Burris Accepts Senate Appointment from Blagojevich, Senate Leaders Say No Way
In a press conference that can be described only as solid-gold entertainment, former Illinois Atty. Gen. Roland Burris accepted disgraced Gov. Rod Blagojevich’s appointment to the US Senate Tuesday afternoon, distancing himself from the Blagojevich scandal with the claim, “I have no relationship with that situation.” (Though, he shared the stage with the governor.)
It was a theme that would dominate the short press conference, with Blagojevich urging, “Don’t allow the allegations against me to taint this good and honest man.”
Taking the podium, Rep. Bobby Rush (D-Ill.) cheered the decision to replace President-elect Barack Obama with another African American, calling it a choice of “tremendous national importance.”
“Separate, if you will, the appointee from the appointer,” Rush pleaded.
It’s not likely to happen. In a joint statement issued just before the press conference, Senate Majority Leader Harry Reid (D-Nev.) and Sen. Majority Whip Dick Durbin (D-Ill.) dismissed the idea of seating Burris:
It is truly regrettable that despite requests from all 50 Democratic senators and public officials throughout Illinois, Gov. Blagojevich would take the imprudent step of appointing someone to the United States Senate who would serve under a shadow and be plagued by questions of impropriety.
Under these circumstances, anyone appointed by Gov. Blagojevich cannot be an effective representative of the people of Illinois and, as we have said, will not be seated by the Democratic Caucus.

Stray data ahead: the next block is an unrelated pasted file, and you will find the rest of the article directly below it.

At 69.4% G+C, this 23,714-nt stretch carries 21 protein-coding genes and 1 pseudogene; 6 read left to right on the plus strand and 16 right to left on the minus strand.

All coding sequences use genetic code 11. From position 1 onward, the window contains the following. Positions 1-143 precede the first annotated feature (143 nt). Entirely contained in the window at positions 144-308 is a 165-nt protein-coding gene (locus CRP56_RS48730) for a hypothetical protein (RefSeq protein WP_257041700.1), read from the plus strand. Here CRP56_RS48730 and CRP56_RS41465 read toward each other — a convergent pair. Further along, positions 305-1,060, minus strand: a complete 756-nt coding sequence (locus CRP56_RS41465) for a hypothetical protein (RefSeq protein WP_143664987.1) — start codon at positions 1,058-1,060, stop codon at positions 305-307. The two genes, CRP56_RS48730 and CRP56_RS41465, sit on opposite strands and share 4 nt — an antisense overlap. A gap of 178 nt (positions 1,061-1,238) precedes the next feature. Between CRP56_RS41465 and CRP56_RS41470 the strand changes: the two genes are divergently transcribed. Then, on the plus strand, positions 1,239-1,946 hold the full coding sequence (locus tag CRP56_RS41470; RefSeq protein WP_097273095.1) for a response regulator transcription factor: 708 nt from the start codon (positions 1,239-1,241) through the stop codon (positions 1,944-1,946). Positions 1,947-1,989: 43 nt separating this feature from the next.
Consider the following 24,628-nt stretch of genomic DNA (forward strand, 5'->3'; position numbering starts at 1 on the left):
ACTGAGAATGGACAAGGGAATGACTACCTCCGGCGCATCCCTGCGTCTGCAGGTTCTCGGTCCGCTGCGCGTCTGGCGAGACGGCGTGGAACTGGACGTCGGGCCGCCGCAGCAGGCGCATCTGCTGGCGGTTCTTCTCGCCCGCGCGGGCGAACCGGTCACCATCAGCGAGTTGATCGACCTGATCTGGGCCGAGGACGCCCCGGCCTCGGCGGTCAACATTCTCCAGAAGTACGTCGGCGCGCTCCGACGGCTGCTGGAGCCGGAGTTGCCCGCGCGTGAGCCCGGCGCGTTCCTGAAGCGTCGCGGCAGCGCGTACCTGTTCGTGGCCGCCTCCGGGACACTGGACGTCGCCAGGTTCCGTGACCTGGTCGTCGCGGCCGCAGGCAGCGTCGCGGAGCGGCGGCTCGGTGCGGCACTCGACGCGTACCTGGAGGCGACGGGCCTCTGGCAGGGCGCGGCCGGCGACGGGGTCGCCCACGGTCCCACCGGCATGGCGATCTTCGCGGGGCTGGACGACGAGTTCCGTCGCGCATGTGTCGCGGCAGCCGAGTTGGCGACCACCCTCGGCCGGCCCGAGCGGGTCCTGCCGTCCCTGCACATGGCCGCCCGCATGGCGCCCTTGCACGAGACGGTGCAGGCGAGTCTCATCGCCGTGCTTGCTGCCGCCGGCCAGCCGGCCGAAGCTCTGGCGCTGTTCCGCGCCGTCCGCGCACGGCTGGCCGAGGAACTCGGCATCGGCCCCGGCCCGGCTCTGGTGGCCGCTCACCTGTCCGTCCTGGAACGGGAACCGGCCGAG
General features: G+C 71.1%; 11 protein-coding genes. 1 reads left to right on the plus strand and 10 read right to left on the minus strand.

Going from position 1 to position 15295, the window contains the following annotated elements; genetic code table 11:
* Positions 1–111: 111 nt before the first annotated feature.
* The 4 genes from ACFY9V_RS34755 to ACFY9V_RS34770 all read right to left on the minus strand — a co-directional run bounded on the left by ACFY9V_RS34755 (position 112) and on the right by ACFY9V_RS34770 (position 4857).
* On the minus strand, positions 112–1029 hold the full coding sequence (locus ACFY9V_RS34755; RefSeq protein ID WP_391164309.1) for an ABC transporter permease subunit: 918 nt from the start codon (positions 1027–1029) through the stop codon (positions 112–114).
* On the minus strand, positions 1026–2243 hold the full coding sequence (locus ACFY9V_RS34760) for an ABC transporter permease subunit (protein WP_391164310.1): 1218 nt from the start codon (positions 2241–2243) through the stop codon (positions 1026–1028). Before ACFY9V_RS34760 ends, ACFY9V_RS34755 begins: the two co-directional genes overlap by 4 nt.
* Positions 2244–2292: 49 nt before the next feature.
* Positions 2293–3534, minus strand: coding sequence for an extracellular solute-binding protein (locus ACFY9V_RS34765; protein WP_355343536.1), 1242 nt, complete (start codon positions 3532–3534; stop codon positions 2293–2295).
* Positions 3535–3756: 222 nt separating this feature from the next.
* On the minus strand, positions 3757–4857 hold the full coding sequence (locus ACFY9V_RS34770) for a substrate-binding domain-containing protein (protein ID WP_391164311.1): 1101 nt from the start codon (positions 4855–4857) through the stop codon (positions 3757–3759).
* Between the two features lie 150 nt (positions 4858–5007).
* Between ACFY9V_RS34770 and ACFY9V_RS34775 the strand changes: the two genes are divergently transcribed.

Blagojevich was arrested this month for allegedly trying to pawn the Senate seat left empty following Obama’s election to the White House. Blagojevich insisted Tuesday that it’s a simple legal matter: “The law requires that the governor make an appointment,” he said. Citing the state legislature’s failure to act on a bill calling for a special election, the embattled governor said that, “Failing that, then it’s the governor’s responsibiity to fill the vacancy.”
Burris, for his part, said, he is “proud of my accomplishments as an elected official,” adding that, “I have no comment on what the governor’s circumstance is.”
In the eyes of Reid and Durbin, however, Burris’s accomplishments are irrelevant. “It is unfair to Mr. Burris,” the Democrats said, “it is unfair to the people of Illinois and it will ultimately not stand.”